A Bridge Too Far

A Bridge Too Far (1977)

4 corrected entries

Corrected entry: During the fighting in Arnhem, the man and his son are piling up bodies. They pick up a dead girl and lay her on the pile with her legs hanging off to the right. The father immediately goes to help some other people, the son screams "Father!" and the father rushes over to his dead son. In the background, the dead girl's legs are now hanging off to the left.

Correction: The girl's legs are still in the same position, it's the camera that has moved position (approximately 100-120° counterclockwise), creating the illusion that her legs are now going left instead of right.

Corrected entry: The British PIAT anti-tank weapon could not be readied for the first shot as quickly as shown in the movie. It was not a rocket launcher like the US Bazooka, but rather a bomb launcher; the gunner had to use his entire strength, and his hands and legs, to cock it for the first shot, because the firing pin spring in the weapon was very strong. For subsequent shots, the force of the propellant charge would do the work.

Correction: PIAT (Projectile Infantry Anti Tank) had to be physically reset after each round was fired. As previously stated the launcher had to be reset by use of the whole body usually standing up. Therefore the firer in this scene would have cocked the weapon under cover from enemy fire/view (prior to the scene opening). Due to the chamber of this weapon being open topped the round/missile would not had been loaded until the firer was ready in his fire position if the weapon was moved whilst loaded the round could have fallen out. The projectile had no propellant so there was no gas to build up in the weapon to allow the working parts to reset. The launcher was simply a large spring that ejected the round/missile in to the air; the round flew so slowly it could be seen flying towards the target just like the scene suggests. Unlike a bazooka or modern launcher the projectile had no propellant (like a rocket) to power itself through the air therefore there was no firing pin in the launcher. The scene doesn't show the whole process of loading and firing a PIAT subsequently putting doubt into viewer's minds how accurate the scene is.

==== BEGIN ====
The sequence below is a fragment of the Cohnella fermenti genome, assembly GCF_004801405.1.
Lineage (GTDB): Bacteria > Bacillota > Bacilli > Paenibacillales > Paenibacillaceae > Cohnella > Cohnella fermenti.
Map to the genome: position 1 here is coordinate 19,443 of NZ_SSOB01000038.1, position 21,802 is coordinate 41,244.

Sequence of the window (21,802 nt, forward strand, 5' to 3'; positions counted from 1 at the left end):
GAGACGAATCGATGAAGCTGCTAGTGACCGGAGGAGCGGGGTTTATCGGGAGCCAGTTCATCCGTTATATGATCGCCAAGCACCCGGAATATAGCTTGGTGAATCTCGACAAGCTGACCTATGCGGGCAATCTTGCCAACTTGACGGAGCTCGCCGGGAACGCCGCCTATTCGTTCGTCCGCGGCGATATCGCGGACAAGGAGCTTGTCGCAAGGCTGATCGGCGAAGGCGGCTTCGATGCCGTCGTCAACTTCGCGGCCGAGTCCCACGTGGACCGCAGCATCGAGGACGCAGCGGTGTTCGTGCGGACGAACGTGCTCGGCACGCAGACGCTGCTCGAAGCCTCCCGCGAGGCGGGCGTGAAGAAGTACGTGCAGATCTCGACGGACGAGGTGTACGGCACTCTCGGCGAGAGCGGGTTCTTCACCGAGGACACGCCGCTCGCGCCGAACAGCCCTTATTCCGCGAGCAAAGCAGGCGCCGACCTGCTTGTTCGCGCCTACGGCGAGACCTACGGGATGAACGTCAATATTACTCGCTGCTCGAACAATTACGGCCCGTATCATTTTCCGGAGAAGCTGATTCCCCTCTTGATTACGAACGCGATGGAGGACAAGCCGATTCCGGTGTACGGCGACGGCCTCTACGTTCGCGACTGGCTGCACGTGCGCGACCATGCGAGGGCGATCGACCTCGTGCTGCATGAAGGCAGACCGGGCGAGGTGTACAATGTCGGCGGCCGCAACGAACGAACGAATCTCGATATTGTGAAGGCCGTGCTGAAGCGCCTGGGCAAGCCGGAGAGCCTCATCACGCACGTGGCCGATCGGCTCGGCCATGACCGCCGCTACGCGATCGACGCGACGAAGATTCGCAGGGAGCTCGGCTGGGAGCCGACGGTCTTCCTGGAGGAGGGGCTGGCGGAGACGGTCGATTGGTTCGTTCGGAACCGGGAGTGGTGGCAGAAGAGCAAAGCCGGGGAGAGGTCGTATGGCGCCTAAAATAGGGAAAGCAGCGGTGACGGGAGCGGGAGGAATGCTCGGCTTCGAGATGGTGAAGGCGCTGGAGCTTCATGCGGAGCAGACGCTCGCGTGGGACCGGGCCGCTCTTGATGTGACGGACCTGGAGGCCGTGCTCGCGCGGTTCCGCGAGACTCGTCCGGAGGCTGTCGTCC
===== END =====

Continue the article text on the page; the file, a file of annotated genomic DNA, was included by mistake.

Corrected entry: One major inaccuracy in the film was apparently intentional. The Nijmegen bridge, captured by Robert Redford in the film, was in reality stormed by British grenadiers. Producer Joseph E. Levine, who had largely financed the film with his own money, claimed that "having Redford win the battle was better box office".

Gaff1981

Correction: On 20 September 1944, the 82nd Airborne Divisions 505th PIR launched an attack through Nijmegen to capture the (near) south end of the bridge over the Waal River, joined by British Grenadiers. The 82nd 504th PIR, with C CO. 307th Engineers, launched a simultaneous attack across the river to capture the north end of the bridge. A Battalion of 504th PIR led by Major Julian Cook did assualt the Nijmegen Bridge by crossing the Waal river to the north (far) bank. Gen. Horrocks British armor supported the attacks. As the 504th captured the far end of the bridge Gen. Horrock ordered tanks to cross.

Corrected entry: Toward the end of the movie, the German soldiers are seen from behind crossing a footbridge to take the British soldiers prisoner at the Hartenstine Hotel. The rifles the Germans are carrying are American M1's, not the Mausers that most German infantry were issued.

Correction: But in the last year of the war many Germans were using captured weapons, so this is plausible.

JEREMY BENJAMIN

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German Aide: Excuse me for interrupting, but ... British paratroopers have apparently landed. Three kilometers from here.
Field Marshal Model: Why should they do that? There's nothing valuable here. I! I am valuable here! They have all come to capture me!

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In a scene in a town on the rooftops as the British fight the Nazis, we see that the townsfolk were truly ahead of their times as they nearly all have television antennas.

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The character of umbrella wielding Major Harry Carlyle was inspired by real life Major Allison Digby Tatham-Warter, who said that he 'carried the umbrella because he could never remember the password, and it would be quite obvious to anyone that the bloody fool carrying the umbrella could only be an Englishman'. Unlike Carlyle in the film, Major Tatham-Warter survived the battle and was captured by the Germans. He escaped, and in the weeks that followed, aided by Dutch Resistance, helped hundreds of other soldiers in similar situations to be evacuated to safety.

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